A second division of the forms of hedonism is that between individual and universal, and is based upon the number of persons whose happiness constitutes the good. Individualistic hedonism regards the happiness of the man concerned as his own chief good, while that of other people is either a matter of indifference to him, or else is of importance merely because it forms one of the elements of his own happiness. Evidently psychological hedonism is necessarily individualistic, although its combinations with ethical hedonism have often made it present an appearance of universality not strictly compatible with its original assumptions. Although there are plenty of modern instances of individual hedonism, these do not differ in essentials from the classical forms presented by the Cyrenaicism of Aristippus (cr. 435-356 B.C.) and the Epicureanism that sprang from it (Epicurus 342 or 341-270 B.C.). Both Aristippus and Epicurus taught that individual enjoyment was the supreme good, but they differed in their conception of the nature of enjoyment and of the means by which it was to be obtained. Aristippus advocated seizing the pleasure of the moment, untroubled by regret for the past or dread of the future. Epicurus, while he also preached against fear and regret, maintained that the object of desire was a happy life rather than a succession of pleasant moments, an organized whole, not a mere sum. Another distinction between the conception of the two is found in the nature of the pleasurable state as described by each. For Aristippus its chief characteristic was excitement; for Epicurus, tranquillity; a difference that undoubtedly was largely responsible for the different means advocated by them. The later modifications of both theories show the well-known tendency of hedonism toward pessimism.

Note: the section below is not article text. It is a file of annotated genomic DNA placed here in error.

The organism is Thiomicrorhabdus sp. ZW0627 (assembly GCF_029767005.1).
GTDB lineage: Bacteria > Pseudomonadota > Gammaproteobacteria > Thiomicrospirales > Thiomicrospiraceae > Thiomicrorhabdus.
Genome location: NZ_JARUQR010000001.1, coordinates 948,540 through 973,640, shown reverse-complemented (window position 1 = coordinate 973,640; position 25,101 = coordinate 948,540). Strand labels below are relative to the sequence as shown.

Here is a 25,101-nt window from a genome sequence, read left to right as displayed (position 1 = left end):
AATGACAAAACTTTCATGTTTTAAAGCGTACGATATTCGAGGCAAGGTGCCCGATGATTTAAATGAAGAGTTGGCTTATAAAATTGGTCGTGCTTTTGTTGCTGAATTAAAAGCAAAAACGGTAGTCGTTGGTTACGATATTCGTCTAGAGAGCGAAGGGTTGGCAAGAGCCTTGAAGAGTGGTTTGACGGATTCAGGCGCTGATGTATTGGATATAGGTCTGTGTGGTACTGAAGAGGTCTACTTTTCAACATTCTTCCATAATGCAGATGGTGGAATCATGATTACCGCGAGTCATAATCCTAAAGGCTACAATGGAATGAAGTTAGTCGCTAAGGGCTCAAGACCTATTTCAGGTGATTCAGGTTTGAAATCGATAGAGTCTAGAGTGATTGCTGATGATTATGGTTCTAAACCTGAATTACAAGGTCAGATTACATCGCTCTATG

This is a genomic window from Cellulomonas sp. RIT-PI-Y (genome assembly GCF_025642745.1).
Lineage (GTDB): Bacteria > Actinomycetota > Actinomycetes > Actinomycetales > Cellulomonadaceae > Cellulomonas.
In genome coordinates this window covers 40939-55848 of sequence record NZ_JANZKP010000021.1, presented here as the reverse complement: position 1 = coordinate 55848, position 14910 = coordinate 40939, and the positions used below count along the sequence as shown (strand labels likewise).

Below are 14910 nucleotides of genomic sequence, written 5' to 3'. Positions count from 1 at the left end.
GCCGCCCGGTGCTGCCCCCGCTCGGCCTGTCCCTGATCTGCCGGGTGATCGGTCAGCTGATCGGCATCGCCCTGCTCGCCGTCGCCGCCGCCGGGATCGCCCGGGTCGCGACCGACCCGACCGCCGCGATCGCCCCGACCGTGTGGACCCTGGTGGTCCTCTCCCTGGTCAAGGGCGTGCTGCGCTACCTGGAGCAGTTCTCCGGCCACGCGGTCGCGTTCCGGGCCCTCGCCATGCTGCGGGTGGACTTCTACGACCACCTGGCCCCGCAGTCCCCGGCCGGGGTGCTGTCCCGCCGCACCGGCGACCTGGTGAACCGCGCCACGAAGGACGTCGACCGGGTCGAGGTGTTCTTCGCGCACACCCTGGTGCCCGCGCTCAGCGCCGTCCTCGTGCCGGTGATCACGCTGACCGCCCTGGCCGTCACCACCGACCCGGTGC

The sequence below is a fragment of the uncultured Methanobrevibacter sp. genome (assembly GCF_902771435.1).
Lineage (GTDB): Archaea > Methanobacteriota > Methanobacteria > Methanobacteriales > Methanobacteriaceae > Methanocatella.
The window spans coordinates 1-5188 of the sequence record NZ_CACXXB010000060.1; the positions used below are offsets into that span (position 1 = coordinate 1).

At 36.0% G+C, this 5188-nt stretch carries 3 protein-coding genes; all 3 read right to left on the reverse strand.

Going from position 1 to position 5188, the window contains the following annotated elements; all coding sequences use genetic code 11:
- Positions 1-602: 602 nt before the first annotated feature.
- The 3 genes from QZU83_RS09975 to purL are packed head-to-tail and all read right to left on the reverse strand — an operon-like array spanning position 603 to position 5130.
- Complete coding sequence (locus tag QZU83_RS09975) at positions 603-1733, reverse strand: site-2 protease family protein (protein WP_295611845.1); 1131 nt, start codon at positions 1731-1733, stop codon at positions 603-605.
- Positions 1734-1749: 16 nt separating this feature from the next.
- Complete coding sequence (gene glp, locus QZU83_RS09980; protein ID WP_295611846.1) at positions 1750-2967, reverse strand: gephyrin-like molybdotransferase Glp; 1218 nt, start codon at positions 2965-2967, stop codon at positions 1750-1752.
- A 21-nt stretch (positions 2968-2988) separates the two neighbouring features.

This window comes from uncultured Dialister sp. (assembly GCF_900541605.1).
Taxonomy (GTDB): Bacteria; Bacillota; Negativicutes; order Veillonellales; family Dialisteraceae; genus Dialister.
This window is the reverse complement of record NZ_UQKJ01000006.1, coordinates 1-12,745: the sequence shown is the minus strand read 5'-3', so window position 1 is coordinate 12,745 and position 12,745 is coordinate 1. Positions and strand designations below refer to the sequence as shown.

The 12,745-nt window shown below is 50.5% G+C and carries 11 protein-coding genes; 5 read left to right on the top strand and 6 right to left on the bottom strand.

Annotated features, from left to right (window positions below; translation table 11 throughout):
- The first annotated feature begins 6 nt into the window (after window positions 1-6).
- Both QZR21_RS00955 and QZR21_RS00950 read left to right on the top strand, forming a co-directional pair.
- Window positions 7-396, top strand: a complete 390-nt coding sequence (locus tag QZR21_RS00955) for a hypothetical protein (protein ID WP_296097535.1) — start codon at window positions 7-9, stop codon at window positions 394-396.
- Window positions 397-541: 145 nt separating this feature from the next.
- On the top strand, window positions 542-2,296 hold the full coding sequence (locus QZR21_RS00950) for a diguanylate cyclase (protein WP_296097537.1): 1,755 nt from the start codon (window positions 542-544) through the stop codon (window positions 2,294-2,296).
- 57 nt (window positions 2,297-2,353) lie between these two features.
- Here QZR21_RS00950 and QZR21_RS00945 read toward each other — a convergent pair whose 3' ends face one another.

Universal hedonism was first brought markedly into notice by the Utilitarians, who found the supreme good, not in each man's own happiness but in happiness in general, usually expressed by the formula “the greatest good of the greatest number.” The moral worth of an action must be judged by the amount of happiness it will tend to bring about in the long run; and the consideration of all the different elements of intensity, length of time, certainty, possible complicating pain, and so forth, known as the hedonistic calculus, is associated with the name of Jeremy Bentham (1748-1832). John . Stuart Mill (1806-73), to whose clear and persuasive mode of statement the theory owes much of its popularity, added to it the distinction between quality and quantity in pleasure. With the exception of Mill, both ancient and modern hedonists have almost invariably regarded pleasures as differing from one another in quantity alone; he, on the contrary, maintained that their differences were primarily qualitative, and that quality must be considered in the conception of the chief good. An action is to be judged, not only from the amount, but from the kind of happiness it causes. Mill's view has met with much adverse criticism, based upon the contention that with qualitative differences in pleasure a non-hedonistic criterion has been introduced, which is inconsistent with the initial assumption of hedonism. The adoption of hedonism by the evolutionists, especially by Spencer, has given it a scientific basis, to which its present currency is partly due. Although the end in such systems is preservation, either of the individual or of the species, or of both, yet the actions best adapted to that end are accompanied by pleasure, and the animal to whom useful actions are painful, does not perform them and is in course of time eliminated. Actions found desirable in the history of the race come to have a feeling of obligation attached to them; and although at present end and means may to the individual consciousness seem incompatible, yet as man becomes better adapted to his environment, all virtuous, that is, useful, actions will bring pleasure directly as well as indirectly.